Back-to-School and Pedestrian Safety

3 kids hold hands with backpacks

In 2007, one in five traffic fatalities among children aged five to nine were pedestrians. Small children cannot accurately judge speed, distance or spatial relationships. After-school hours and dusk are the most dangerous times for child pedestrians, with 55 percent of fatal incidents occurring between 3:00 and 7:00 p.m. The incidents of child pedestrian fatalities is highest during the spring and fall months.

Parents and caregivers are encouraged to teach and review important pedestrian safety guidelines with children. The ideal situation is to always have an adult supervise the child when they are out and playing. Make sure your child is aware of common safety rules when playing outdoors. Serve as a good role model for pedestrian safety.

Safe Kids and the National Highway Traffic Safety Commission (NHTSA) offer the following simple pedestrian safety rules that you can teach your child:

  • Do not cross the street alone if you're younger than 10 years of age.
  • Make sure to hold an adult's hand when you cross the street or are in parking lots.
  • Look for signs that a car is about to move (rear lights, exhaust smoke, sound of motor, wheels turning).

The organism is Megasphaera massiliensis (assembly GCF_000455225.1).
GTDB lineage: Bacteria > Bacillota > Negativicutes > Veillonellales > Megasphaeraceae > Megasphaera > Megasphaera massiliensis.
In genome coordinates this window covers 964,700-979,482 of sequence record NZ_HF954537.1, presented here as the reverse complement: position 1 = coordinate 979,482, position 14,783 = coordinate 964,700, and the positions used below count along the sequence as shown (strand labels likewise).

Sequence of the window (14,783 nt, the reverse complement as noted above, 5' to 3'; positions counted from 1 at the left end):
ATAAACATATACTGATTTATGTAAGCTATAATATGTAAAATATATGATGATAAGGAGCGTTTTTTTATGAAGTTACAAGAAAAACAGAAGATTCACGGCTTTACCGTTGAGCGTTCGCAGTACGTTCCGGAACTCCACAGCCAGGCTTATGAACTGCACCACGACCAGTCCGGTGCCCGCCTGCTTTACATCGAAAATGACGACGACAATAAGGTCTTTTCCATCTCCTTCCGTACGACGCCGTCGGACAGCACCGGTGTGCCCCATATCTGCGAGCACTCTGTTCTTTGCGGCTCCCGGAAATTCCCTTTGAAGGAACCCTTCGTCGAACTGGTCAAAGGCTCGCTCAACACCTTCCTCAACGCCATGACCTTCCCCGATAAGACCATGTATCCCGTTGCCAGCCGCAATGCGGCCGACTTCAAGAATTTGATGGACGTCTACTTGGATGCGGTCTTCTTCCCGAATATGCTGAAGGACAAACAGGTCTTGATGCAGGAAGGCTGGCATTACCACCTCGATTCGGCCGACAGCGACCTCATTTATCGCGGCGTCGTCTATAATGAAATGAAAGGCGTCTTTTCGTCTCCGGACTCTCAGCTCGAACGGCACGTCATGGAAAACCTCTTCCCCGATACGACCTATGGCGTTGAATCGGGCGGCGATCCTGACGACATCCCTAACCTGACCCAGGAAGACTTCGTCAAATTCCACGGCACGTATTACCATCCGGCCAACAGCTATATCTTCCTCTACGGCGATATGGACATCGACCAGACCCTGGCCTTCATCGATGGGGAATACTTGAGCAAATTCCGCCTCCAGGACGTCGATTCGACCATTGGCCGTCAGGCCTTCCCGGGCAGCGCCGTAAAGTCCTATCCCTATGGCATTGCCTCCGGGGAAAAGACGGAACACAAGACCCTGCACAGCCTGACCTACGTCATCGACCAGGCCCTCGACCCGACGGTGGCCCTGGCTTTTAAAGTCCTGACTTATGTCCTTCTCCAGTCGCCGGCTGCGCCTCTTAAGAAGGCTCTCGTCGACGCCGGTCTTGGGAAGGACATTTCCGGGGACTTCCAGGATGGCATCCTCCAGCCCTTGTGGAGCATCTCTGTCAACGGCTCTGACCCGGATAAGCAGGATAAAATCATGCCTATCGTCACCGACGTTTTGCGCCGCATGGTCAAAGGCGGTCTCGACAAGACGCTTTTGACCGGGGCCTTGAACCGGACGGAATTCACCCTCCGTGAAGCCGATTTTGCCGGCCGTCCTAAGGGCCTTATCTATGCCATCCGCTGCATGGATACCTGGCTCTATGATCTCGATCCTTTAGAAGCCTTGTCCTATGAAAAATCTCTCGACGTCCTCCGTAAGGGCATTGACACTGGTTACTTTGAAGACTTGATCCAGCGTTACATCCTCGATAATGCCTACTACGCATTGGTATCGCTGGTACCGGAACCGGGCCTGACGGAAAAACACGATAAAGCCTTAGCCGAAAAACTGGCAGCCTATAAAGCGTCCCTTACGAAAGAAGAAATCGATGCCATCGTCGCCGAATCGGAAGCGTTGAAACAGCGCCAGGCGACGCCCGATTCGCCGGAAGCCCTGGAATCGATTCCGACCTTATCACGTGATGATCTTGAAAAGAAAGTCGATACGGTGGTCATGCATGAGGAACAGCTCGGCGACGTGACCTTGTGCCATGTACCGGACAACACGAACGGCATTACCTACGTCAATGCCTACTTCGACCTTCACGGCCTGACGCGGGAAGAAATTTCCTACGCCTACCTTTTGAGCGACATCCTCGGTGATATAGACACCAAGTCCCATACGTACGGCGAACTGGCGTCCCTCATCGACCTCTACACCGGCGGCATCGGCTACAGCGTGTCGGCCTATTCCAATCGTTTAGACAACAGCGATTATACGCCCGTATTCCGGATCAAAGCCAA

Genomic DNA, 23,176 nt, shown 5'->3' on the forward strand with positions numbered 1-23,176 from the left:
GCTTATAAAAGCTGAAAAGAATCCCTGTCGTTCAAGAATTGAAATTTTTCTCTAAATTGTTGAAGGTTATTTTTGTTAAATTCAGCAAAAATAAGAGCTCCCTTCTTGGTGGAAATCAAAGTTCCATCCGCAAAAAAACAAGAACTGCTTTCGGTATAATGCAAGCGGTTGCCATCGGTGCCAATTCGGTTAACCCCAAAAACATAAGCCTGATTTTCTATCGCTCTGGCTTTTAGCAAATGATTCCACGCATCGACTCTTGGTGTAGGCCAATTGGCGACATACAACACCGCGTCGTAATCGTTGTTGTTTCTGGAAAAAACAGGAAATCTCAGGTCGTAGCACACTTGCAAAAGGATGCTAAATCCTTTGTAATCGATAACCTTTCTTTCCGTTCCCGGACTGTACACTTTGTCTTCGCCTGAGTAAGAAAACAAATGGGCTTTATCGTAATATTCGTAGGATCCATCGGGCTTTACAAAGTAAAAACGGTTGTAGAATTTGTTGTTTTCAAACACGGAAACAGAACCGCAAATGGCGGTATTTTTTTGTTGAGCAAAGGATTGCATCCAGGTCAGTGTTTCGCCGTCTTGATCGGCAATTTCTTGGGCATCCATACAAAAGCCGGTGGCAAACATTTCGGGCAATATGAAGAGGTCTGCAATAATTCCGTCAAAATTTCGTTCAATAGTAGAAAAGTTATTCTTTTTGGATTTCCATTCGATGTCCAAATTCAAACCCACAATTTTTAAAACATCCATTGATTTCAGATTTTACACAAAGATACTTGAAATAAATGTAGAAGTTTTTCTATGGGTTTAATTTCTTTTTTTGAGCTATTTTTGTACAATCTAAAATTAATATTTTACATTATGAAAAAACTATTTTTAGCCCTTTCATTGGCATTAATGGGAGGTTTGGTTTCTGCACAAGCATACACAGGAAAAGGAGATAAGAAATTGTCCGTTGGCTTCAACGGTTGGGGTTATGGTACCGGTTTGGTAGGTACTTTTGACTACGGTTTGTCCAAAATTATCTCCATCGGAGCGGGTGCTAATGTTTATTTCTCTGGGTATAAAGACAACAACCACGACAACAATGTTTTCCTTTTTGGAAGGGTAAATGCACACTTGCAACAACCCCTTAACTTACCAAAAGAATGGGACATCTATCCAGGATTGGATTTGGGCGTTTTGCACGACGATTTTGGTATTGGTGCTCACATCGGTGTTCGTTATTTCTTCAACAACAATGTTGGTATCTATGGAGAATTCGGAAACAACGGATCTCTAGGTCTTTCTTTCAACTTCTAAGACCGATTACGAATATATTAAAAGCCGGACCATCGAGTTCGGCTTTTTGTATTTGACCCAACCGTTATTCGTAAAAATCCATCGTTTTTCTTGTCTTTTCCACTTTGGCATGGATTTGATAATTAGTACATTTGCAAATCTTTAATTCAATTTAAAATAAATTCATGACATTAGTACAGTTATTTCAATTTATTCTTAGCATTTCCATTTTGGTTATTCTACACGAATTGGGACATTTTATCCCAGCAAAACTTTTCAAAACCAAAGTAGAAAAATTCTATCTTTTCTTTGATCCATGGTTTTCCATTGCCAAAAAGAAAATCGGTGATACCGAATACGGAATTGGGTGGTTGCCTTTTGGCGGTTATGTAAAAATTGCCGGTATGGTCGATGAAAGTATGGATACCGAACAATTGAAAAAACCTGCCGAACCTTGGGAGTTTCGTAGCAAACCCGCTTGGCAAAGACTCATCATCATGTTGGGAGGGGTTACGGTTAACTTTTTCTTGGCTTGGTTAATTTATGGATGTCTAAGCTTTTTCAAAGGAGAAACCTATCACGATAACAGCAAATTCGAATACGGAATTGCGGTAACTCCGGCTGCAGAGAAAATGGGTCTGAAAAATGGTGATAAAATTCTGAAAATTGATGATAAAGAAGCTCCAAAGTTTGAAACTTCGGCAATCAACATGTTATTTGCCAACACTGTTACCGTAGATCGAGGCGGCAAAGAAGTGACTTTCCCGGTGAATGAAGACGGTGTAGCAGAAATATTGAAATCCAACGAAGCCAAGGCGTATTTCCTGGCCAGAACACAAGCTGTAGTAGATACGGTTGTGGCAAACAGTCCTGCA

• Do not run or cross between parked cars.
  • Cross only at intersections and crosswalks.
  • Always walk on the sidewalk. If there are no sidewalks, walk on the left side of the street facing oncoming traffic.
  • Look left, then right, then left again before crossing the street. Continue looking while you cross.
  • Always make eye contact with drivers when crossing busy streets and make sure to watch out for traffic the entire time you are in the crosswalk.
  • Wear reflective clothing if playing outside after dark.
  • Play in a backyard or playground when you are outside and away from streets or parking lots whenever possible.
  • Do not run onto a street for a ball, pet or any other reason. Ask an adult to help you get it back.

Remember, use every opportunity to talk with your child on how to be safe and stay safe. Most injuries are both predictable and preventable.